Money and monetary systems after the crisis
Curzio Giannani emphasized how the architecture of the financial system— and, in particular, of payment systems and the technology of money— evolves in response to crises, and how that frames monetary policy and financial stability more generally. That catalytic process is as powerful as ever today.
Conference in Memory of Curzio Giannini; Banca D’Italia, ROME
Evolution of Money and Payments Systems: Good new, bad news, and interesting news
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Curzio Giannani emphasized how the architecture of the financial system — and, in particular, of payment systems and the technology of money — evolves in response to crises, and how that frames monetary policy and financial stability more generally. That catalytic process is as powerful as ever today.
Thus, in his paper for this conference, Charles Kahn picks out how the response to the latest crisis is driving major changes in clearing systems, and adds his voice to those asking whether that risks leaving the financial system short of collateral. In commenting, I highlight the implications of a parallel set of reforms, some driven by the crisis, in central bank frameworks for providing liquidity to the payments system and, indeed, in the characteristics of central bank money itself. Those reforms offer some reassurance on the collateral issue and also on the separate question, signalled by Giannini in his book and by others some years ago1, about whether the role of central banks could be rendered redundant by radical innovations in payments technology. Whatever the prospect a decade ago, that is more remote now.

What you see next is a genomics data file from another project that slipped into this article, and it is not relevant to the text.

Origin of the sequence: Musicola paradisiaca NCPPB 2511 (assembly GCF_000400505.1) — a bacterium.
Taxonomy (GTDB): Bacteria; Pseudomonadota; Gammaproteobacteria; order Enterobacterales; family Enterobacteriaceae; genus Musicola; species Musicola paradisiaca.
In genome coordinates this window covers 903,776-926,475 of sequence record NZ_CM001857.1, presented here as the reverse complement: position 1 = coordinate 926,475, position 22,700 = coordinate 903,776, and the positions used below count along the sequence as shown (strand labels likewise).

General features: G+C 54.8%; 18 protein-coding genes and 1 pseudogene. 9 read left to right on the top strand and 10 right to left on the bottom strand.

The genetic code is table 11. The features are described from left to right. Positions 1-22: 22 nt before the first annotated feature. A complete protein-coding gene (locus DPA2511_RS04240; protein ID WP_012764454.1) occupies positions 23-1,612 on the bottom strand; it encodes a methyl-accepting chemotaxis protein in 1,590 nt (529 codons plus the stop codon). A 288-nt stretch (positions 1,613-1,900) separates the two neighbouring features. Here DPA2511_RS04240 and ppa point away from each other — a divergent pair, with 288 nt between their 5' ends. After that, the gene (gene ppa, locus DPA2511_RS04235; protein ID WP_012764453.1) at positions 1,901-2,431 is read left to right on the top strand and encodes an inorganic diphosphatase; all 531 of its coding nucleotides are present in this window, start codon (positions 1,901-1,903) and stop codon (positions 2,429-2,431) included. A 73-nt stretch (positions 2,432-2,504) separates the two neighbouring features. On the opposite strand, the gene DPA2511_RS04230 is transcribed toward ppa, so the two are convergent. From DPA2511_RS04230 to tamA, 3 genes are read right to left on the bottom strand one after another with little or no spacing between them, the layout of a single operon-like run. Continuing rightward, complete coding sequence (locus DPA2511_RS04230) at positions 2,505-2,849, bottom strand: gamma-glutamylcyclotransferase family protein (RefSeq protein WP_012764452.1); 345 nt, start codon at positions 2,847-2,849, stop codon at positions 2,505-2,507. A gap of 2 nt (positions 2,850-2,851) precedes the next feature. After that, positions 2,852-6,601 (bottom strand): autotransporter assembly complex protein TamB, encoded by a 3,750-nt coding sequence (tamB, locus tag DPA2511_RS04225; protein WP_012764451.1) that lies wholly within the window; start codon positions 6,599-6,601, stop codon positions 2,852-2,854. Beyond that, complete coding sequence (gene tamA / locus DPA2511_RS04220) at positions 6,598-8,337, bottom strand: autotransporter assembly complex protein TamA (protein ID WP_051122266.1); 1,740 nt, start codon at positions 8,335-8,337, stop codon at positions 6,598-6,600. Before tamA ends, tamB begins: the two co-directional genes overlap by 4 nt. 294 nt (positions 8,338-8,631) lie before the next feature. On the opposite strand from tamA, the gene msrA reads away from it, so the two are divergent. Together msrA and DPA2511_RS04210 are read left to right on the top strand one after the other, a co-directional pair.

In thinking about these issues, it is helpful to distinguish between four components of a currency area’s payments architecture: the final settlement asset (for a long time, central bank money); the domain of private sector institutions that hold accounts at the central bank (often a subset of commercial banks); the mechanisms for making transfers amongst the banks (which may be in the private money markets or via the effect of customer payments, both settled across the central bank’s books); and the means through which the central bank ensures that (solvent and viable) banks have sufficient liquidity to meet those